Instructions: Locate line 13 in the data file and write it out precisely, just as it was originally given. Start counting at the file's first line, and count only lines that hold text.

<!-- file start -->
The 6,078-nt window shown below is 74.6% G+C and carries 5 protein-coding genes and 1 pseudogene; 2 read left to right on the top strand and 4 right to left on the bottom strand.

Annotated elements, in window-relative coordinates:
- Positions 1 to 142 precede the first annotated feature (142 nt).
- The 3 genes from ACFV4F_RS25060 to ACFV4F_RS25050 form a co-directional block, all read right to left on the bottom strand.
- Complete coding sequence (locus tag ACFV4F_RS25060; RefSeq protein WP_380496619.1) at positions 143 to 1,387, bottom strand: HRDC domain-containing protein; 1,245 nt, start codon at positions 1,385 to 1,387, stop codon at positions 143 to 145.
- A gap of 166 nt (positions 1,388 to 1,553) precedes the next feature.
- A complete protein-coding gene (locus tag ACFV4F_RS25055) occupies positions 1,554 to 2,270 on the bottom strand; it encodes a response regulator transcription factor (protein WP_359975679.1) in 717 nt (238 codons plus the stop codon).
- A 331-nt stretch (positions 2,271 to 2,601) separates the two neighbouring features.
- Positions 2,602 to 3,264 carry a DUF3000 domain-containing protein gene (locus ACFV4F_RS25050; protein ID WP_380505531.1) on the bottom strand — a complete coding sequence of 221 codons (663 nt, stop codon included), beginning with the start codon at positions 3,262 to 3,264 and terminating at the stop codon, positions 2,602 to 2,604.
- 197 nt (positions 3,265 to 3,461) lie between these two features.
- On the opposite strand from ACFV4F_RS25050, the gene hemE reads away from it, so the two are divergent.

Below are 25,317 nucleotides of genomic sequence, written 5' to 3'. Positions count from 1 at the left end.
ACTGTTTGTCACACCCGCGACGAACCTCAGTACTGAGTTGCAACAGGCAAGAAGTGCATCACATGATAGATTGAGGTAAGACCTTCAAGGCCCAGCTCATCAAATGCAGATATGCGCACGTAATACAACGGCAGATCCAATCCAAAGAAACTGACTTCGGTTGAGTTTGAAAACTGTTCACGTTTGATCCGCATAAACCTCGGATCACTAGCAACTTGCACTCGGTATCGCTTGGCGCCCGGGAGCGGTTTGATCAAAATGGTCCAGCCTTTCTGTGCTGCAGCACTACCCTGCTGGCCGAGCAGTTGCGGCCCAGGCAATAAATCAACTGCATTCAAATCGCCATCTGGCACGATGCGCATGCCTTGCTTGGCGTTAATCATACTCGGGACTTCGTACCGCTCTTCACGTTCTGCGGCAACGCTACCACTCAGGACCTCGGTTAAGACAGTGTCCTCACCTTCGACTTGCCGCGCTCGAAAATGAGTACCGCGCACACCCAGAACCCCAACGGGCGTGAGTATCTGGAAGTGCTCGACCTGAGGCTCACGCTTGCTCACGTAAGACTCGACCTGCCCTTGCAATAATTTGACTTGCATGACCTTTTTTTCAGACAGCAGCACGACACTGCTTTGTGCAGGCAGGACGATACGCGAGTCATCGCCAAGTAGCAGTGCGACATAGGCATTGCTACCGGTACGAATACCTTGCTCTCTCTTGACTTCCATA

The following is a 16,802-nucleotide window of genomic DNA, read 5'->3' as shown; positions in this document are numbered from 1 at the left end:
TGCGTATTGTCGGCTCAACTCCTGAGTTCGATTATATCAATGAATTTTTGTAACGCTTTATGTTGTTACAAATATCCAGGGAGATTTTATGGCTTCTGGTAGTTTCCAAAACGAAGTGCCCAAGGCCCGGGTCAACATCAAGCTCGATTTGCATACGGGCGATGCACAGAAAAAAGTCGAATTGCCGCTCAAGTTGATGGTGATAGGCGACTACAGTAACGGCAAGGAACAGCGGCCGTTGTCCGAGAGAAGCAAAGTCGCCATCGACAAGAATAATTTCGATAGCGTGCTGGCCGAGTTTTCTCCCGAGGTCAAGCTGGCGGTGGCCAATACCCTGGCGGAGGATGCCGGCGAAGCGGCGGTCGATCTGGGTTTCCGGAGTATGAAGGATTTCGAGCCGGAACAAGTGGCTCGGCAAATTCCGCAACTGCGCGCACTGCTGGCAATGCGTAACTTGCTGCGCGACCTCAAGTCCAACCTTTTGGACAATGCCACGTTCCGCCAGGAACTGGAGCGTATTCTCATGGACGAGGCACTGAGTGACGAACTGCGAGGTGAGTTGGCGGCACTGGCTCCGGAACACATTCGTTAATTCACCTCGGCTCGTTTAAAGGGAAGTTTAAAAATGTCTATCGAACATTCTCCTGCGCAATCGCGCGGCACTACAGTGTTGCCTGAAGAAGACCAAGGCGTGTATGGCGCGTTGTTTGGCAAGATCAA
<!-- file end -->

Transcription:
ACTGTTTGTCACACCCGCGACGAACCTCAGTACTGAGTTGCAACAGGCAAGAAGTGCATCACATGATAGATTGAGGTAAGACCTTCAAGGCCCAGCTCATCAAATGCAGATATGCGCACGTAATACAACGGCAGATCCAATCCAAAGAAACTGACTTCGGTTGAGTTTGAAAACTGTTCACGTTTGATCCGCATAAACCTCGGATCACTAGCAACTTGCACTCGGTATCGCTTGGCGCCCGGGAGCGGTTTGATCAAAATGGTCCAGCCTTTCTGTGCTGCAGCACTACCCTGCTGGCCGAGCAGTTGCGGCCCAGGCAATAAATCAACTGCATTCAAATCGCCATCTGGCACGATGCGCATGCCTTGCTTGGCGTTAATCATACTCGGGACTTCGTACCGCTCTTCACGTTCTGCGGCAACGCTACCACTCAGGACCTCGGTTAAGACAGTGTCCTCACCTTCGACTTGCCGCGCTCGAAAATGAGTACCGCGCACACCCAGAACCCCAACGGGCGTGAGTATCTGGAAGTGCTCGACCTGAGGCTCACGCTTGCTCACGTAAGACTCGACCTGCCCTTGCAATAATTTGACTTGCATGACCTTTTTTTCAGACAGCAGCACGACACTGCTTTGTGCAGGCAGGACGATACGCGAGTCATCGCCAAGTAGCAGTGCGACATAGGCATTGCTACCGGTACGAATACCTTGCTCTCTCTTGACTTCCATA